On Thursday, positive jobs and retail reports lifted investor sentiment and subsequently boosted the benchmarks which edged closer to 2011 highs. Nonetheless, volumes remained tight as investors anxiously await crucial non-farm payroll data from the government.
The Dow Jones Industrial Average (DJIA) gained 0.7% to finish at 12,719.49. The Standard & Poor 500 (S&P 500) surged 1.1% to settle at 1,353.22. The Nasdaq Composite Index was up 1.4% to close at 2,872.66. Volumes remained tight as on the York Stock Exchange, AMEX and Nasdaq, only 6.69 billion shares were traded compared with last year's daily average of 8.47 billion. On the NYSE, only 2.2 billion shares were traded and for four advancing stocks, only one declined.
The Dow has now gained 6.6% over its last eight trading days and is 100 points away from its April closing high. The S&P 500 ticked up 6.7% over the same period and it is the index’s highest increase since September 2010. The Nasdaq has gained 8.3% over its last eight trading days, which is also the best percentage gain in two years. Additionally, only three out of the 30 Dow components, namely International Business Machines Corp. (NYSE:IBM), Pfizer Inc. (NYSE:PFE) and Verizon Communications Inc. (NYSE:VZ), settled in the negative zone and they lost 0.7%, 2.7% and 0.3%, respectively.
None of the 10 industry groups in the S&P declined and the materials sectors led the gains. Among the gainers for the materials sector were Freeport-McMoRan Copper & Gold Inc. (NYSE:FCX), Southern Copper Corp. (NYSE:SCCO), General Moly, Inc. (AMEX:GMO), Western Copper Corp. (AMEX:WRN) and Cliffs Natural Resources Inc. (NYSE:CLF) and they jumped 3.7%, 3.8%, 3.4%, 7.7% and 2.1%, respectively. Meanwhile, the price of copper increased 2.4% to hit the highest level in nearly three months.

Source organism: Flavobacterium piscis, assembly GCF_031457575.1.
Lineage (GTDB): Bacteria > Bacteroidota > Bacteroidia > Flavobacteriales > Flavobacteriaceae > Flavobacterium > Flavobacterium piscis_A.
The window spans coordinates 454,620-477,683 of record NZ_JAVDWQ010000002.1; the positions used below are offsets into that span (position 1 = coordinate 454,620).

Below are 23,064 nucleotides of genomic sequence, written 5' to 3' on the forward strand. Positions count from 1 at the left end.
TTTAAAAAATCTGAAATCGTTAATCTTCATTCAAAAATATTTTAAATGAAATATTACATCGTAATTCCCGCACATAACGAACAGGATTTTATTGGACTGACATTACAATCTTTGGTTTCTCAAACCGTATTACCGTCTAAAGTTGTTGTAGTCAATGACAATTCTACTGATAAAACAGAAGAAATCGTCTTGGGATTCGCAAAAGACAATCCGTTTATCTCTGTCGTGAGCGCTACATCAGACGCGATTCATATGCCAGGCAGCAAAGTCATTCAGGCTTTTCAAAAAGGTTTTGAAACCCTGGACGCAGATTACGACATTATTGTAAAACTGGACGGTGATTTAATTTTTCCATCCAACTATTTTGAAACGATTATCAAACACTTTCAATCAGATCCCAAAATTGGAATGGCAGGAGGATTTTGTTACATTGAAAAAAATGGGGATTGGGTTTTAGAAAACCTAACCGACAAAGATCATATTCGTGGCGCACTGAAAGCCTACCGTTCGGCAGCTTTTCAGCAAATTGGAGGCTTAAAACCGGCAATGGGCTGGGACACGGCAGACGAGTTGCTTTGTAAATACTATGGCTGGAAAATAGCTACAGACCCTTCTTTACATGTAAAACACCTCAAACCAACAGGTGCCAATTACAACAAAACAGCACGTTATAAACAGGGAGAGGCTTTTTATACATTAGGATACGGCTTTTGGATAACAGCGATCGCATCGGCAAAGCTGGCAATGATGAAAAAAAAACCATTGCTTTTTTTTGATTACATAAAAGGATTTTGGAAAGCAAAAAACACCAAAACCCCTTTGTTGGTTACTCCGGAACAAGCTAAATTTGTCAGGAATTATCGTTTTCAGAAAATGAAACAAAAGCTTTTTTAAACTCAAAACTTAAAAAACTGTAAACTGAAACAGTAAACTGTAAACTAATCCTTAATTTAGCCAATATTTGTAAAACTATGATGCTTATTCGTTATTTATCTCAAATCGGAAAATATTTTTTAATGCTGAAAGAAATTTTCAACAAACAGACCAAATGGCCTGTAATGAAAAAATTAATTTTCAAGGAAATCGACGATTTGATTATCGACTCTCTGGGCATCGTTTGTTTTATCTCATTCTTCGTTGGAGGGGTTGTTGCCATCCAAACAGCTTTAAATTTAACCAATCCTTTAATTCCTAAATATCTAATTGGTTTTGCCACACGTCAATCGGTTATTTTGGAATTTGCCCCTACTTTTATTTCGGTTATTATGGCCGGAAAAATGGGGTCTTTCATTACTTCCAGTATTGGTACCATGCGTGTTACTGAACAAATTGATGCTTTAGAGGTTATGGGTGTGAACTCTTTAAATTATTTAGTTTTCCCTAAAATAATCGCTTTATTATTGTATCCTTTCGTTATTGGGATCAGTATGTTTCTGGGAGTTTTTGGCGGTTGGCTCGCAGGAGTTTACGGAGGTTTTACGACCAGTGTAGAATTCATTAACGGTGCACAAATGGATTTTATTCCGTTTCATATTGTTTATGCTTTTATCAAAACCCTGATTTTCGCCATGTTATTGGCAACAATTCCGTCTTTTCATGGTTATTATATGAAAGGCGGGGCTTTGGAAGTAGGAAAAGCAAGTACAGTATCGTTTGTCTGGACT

Separately, the S&P Retail Index (RLX) surged to hit an all-time high boosted by a stronger than expected jump in sales of key retailers for the month of June. Retailers like Macy's, Inc. (NYSE:M), Costco Wholesale Corporation (NASDAQ:COST), Target Corp. (NYSE:TGT) and Saks Incorporated (NYSE:SKS) were among the ones to deliver positive news.
It is the jobs market that largely depicts the condition of the economy and the past several reports had a gloomy tale to narrate. This time around, both the Automatic Data Processing (ADP) and the Labor Department rang in the cheer for the economy after posting favorable reports.
The ADP National Employment Report said employment in the non-farm private business sector had soared by 157,000 from May to June on a seasonally adjusted basis, almost double of what economists had expected. The report stated: “Today’s ADP National Employment Report estimates employment in the service-providing sector rose by 130,000 in June, nearly three times faster than in May, marking 18 consecutive months of employment gains. Employment in the goods-producing sector rose 27,000 in June, more than reversing the decline of 10,000 in May. Manufacturing employment rose 24,000 in June, which has seen growth in seven of the past eight months.
To add to the cheer, the US Department of Labor reported seasonally adjusted initial claims for the week ending July 2 had declined by 14,000 to 418,000 from the previous week's revised figure of 432,000. This was better than the decline of 4,000 that had been widely expected. Further, it reported: “The advance seasonally adjusted insured unemployment rate was 2.9 percent for the week ending June 25, a decrease of 0.1 percentage point from the prior week's revised rate of 3.0 percent. All eyes will now be fixed on the government's non-farm payrolls report for June that is slated for release on Friday.
Separately, crude oil prices for August delivery moved near the $100 per barrel mark, settling at $98.69 on Thursday. The Energy Select Sector SPDR (XLE) fund jumped 1.5% and stocks like Chevron Corp. (NYSE:CVX), BP plc (NYSE:BP), Hess Corporation (NYSE:HES) and Petroleo Brasileiro (NYSE:PBR) jumped 1.4%, 1.4%, 1.7% and 1.9%, respectively. However, inflating crude prices are almost never favorable for the economy as increasing crude prices inflates transportation prices and consumer prices significantly. This had been the case earlier during this year when violence in the Persian Gulf and the Japanese nuclear crisis had led to crude prices shooting up, which subsequently heavily dented the markets.